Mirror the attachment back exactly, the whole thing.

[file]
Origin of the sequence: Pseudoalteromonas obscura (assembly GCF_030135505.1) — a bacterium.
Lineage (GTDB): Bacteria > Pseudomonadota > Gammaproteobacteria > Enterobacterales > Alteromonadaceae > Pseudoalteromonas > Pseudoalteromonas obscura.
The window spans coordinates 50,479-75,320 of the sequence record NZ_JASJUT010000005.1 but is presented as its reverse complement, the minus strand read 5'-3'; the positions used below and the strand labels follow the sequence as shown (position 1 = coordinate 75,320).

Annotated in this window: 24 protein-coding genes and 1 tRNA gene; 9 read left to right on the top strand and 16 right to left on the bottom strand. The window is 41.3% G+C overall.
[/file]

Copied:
Origin of the sequence: Pseudoalteromonas obscura (assembly GCF_030135505.1) — a bacterium.
Lineage (GTDB): Bacteria > Pseudomonadota > Gammaproteobacteria > Enterobacterales > Alteromonadaceae > Pseudoalteromonas > Pseudoalteromonas obscura.
The window spans coordinates 50,479-75,320 of the sequence record NZ_JASJUT010000005.1 but is presented as its reverse complement, the minus strand read 5'-3'; the positions used below and the strand labels follow the sequence as shown (position 1 = coordinate 75,320).

Annotated in this window: 24 protein-coding genes and 1 tRNA gene; 9 read left to right on the top strand and 16 right to left on the bottom strand. The window is 41.3% G+C overall.